International relations allows you to examine complex global issues from a variety of perspectives, including political science, business, history, sociology and literature.
The international relations program at Roanoke offers you one-on-one career coaching to help you define your goals and pursue them effectively at every stage of your academic career.
Roanoke's special arrangement with colleges across the globe gives you extensive world travel opportunities. Recently, international relations students traveled to Japan, South Korea, the Czech Republic, China, Romania, Morocco, India, Denmark and Israel.
Through Roanoke's distinctive Lutheran College Washington Semester program, international relations students have interned on Capitol Hill, at the State Department and at non-profit organizations in the nation's capital. Students have also volunteered or completed internships in the Roanoke Valley with immigration lawyers, refugee resettlement services, Feeding America, ESL programs and more.
We offer a major in international relations.
James Owusu | International Relations major
Public Affairs Society Encourages Discourse, Critical Thinking
The Public Affairs Society at Roanoke College offers students the unique opportunity to encourage public discourse between the various disciplines of the public affairs department, such as political science, criminal justice, and international relations. The organization aims to promote awareness, as well as participation, in public issues that affect students in any and every major on campus. It offers students the unique opportunity to encourage and partake in public discourse; something that not every club can offer.
A future Ambassador
As a high school student, Adrian Gillem spent a month in China with Junior State of America, a civics education and leadership program. The experience sparked his intense interest in Asia's culture of strong family values and unique cuisine. "I fell in love with the people," said Gillem, who began teaching himself Chinese using Rosetta Stone material when he returned to the Virgin Islands, his home.
Gillem also dreamed of studying in Japan. In March 2013, as a Roanoke sophomore, his dream came true. He studied in Japan for several months, researching the country's government system, in particular, the traits that Japanese prime ministers embody and the reasons that some in the past few years have held office for just one year.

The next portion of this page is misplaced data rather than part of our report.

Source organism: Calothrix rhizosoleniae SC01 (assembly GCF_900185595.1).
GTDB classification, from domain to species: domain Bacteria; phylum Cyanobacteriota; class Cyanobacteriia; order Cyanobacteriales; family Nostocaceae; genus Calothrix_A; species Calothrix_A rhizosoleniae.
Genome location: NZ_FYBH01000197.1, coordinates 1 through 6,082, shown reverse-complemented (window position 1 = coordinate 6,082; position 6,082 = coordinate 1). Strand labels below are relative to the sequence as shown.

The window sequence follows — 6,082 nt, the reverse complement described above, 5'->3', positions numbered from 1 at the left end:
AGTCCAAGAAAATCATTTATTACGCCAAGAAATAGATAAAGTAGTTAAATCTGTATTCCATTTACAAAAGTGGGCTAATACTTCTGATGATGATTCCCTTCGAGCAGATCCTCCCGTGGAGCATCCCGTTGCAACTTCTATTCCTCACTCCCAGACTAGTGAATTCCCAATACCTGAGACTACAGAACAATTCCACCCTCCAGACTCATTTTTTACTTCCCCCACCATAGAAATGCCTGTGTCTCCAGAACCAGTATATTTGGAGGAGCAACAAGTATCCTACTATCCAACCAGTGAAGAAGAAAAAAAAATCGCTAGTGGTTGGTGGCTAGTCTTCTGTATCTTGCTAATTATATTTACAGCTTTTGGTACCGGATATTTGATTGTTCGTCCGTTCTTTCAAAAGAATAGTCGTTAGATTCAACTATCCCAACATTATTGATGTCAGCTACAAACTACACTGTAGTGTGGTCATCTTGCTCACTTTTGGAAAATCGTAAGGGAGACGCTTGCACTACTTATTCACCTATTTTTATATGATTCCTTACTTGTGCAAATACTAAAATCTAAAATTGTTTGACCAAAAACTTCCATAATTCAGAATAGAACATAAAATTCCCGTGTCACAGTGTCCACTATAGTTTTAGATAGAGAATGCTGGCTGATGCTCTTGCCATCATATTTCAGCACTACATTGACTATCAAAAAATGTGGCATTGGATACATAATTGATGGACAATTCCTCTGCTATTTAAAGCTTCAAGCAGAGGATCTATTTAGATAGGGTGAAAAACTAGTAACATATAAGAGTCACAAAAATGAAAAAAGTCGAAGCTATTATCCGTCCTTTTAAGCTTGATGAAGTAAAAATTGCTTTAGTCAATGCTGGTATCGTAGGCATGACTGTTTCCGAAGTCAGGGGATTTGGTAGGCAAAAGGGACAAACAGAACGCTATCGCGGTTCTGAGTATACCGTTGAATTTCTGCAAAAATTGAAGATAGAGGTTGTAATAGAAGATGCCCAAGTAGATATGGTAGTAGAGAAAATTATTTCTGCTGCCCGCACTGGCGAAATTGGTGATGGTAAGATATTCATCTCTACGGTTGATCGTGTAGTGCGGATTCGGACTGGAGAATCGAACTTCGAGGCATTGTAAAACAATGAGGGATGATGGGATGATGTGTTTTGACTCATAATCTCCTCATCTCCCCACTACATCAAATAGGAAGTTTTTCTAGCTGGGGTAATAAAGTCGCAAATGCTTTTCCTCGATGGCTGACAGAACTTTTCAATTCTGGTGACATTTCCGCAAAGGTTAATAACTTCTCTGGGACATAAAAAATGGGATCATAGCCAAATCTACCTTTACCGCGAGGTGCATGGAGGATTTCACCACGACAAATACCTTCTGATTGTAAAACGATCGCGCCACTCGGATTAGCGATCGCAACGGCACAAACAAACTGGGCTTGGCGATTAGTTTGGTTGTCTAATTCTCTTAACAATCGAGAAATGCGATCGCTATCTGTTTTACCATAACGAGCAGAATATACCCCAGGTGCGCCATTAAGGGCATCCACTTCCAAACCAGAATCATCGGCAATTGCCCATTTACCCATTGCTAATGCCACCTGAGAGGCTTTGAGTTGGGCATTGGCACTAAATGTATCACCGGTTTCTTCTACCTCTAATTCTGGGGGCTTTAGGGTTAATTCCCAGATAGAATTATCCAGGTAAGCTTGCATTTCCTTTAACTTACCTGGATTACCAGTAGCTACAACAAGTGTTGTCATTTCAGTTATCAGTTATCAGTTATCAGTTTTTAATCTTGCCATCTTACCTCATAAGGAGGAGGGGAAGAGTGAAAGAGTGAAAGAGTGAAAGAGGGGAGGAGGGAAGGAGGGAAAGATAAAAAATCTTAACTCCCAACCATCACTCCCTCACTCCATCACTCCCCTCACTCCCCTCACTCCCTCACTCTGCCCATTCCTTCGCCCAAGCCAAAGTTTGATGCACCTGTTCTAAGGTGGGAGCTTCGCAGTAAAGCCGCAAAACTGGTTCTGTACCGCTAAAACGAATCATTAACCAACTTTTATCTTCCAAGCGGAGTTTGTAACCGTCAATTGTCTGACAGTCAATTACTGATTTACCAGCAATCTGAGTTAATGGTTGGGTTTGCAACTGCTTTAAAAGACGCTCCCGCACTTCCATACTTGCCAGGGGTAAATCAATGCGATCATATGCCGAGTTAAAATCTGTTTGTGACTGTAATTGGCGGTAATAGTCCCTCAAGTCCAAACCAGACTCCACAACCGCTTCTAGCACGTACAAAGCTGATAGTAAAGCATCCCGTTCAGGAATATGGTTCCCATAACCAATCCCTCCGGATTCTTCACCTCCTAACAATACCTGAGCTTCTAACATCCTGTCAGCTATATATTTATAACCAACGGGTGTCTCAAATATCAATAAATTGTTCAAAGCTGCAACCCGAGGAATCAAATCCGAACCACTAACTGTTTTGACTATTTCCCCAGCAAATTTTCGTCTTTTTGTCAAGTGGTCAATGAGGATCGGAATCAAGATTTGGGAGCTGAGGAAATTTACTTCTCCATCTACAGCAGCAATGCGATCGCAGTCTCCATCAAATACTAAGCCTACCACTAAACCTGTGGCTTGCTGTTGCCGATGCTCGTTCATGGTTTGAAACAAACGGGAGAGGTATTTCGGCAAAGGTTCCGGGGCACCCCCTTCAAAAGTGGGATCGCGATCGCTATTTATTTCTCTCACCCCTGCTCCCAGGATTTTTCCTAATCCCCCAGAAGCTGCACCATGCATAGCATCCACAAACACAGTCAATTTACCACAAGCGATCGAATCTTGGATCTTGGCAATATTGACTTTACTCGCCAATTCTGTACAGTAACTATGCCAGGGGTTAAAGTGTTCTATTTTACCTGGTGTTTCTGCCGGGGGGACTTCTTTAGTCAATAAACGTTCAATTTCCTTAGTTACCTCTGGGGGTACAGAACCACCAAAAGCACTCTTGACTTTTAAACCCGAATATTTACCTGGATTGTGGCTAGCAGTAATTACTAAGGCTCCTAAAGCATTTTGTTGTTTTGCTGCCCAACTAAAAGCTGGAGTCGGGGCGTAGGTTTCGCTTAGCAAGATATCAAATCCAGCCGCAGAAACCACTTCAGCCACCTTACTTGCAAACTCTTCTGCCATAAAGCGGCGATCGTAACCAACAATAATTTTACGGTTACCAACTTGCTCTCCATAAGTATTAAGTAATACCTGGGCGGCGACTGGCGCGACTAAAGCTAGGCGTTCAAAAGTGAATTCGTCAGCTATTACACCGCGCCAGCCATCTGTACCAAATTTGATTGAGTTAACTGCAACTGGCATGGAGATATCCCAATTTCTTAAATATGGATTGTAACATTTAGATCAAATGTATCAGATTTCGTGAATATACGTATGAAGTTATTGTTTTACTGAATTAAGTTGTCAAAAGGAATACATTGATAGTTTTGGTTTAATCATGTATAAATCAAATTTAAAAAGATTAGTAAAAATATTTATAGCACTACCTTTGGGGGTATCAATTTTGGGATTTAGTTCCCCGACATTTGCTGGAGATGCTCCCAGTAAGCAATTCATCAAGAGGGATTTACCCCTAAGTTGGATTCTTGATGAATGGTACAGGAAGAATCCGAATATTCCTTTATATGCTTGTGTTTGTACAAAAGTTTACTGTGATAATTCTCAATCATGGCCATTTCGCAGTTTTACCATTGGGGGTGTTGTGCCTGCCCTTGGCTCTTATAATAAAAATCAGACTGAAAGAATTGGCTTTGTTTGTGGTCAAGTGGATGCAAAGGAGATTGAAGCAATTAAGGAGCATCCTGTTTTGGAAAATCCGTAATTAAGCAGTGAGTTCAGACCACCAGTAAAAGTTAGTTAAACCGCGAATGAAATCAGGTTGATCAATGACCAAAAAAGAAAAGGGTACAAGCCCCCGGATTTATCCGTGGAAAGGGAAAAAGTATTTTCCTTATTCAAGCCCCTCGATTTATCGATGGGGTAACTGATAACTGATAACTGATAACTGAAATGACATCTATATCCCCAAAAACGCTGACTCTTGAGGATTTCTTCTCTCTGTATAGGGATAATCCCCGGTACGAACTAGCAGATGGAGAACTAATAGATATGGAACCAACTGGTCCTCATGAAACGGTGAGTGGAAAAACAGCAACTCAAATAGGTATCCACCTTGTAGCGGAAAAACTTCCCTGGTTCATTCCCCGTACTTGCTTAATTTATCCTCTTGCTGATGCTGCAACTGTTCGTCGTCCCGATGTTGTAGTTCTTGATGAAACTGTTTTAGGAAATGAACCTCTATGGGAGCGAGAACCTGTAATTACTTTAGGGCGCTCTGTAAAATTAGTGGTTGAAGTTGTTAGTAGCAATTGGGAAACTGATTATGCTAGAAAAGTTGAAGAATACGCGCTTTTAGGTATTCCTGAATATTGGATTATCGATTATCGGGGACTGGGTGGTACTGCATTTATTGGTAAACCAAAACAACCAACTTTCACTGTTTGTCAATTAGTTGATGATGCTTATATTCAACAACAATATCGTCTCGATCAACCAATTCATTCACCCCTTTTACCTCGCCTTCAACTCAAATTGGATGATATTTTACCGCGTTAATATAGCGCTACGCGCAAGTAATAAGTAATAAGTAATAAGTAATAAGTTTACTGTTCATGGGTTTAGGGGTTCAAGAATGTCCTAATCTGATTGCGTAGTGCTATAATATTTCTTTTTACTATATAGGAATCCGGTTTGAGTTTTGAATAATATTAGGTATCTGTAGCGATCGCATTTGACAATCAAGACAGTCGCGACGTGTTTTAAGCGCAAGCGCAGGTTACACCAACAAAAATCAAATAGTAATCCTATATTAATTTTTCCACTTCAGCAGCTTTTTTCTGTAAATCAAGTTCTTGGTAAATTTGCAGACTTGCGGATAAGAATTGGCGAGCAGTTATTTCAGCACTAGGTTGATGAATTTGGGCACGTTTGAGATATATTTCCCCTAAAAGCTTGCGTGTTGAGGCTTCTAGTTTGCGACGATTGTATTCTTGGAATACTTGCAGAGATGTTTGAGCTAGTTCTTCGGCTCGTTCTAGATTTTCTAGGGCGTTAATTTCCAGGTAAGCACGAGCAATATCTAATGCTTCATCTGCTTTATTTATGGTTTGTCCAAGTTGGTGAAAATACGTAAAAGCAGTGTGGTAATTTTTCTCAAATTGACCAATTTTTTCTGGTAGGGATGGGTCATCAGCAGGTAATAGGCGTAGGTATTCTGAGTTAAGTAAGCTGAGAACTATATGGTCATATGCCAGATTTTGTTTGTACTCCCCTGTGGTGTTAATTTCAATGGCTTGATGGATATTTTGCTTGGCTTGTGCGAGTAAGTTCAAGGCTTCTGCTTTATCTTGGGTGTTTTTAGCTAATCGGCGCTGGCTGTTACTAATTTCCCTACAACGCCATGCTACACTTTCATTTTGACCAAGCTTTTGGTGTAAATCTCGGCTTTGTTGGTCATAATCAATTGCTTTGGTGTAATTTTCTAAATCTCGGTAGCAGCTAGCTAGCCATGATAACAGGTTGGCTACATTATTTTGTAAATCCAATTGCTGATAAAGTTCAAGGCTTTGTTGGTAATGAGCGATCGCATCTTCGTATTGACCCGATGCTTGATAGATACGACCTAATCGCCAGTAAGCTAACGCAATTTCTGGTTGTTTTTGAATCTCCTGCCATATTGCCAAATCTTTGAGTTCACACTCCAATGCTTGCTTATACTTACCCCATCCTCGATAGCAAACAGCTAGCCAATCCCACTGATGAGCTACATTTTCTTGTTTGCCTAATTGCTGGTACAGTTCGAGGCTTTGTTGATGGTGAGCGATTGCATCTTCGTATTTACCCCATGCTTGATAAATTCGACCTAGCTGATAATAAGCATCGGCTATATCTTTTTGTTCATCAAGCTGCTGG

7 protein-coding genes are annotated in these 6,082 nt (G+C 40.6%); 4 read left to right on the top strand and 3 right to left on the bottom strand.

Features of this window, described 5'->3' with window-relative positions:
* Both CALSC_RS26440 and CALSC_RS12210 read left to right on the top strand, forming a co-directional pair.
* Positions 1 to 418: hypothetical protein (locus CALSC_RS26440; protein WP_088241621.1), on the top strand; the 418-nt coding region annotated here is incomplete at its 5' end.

Beyond Roanoke, Gillem aspires to work for the U.S. State Department and eventually, become a U.S. ambassador.
Sample Course Offerings:
- I.R. 261: Arab Israeli Conflict
- I.R. 209: Research Methods in Public Affairs
- I.R. 416: Internship
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Roanoke College students have participated in three diplomatic conferences in recent months, winning awards in each on national and regional levels.
Our grads work at great organizations.
The Fowler Lecture Series has hosted presidents, prime ministers, national commentators, the first female U.S. Supreme Court justice, renowned scholars and recipients of the Nobel Peace Prize. Students have the chance to connect with global leaders and hear firsthand about issues facing the world.
In the shadow of Ghandi
Roanoke students travel to India to study the transformation of the country's government, economy, culture and technology since independence.
Hannah Godsey, Youth Goodwill Ambassador
Hannah Godsey '15 took courses in international relations at Aalborg University in Denmark, exploring options for later pursuing her master's degree there and taking free Danish language classes offered by the government.
Godsey's interest in international relations pushed her to study abroad, but also to join the Youth Goodwill Ambassador program. "Working here with so many different types of people from all over the world, it definitely changes your perspective on various aspects of life," she said.
When Dr. Joshua Rubongoya was on sabbatical in his native Uganda, one of his talks there was covered by the leading English TV news channel, NTV. In this story from NTV, Roanoke's professor of political science, discusses the need for term limits in Uganda and the limitations of the current political system in Uganda.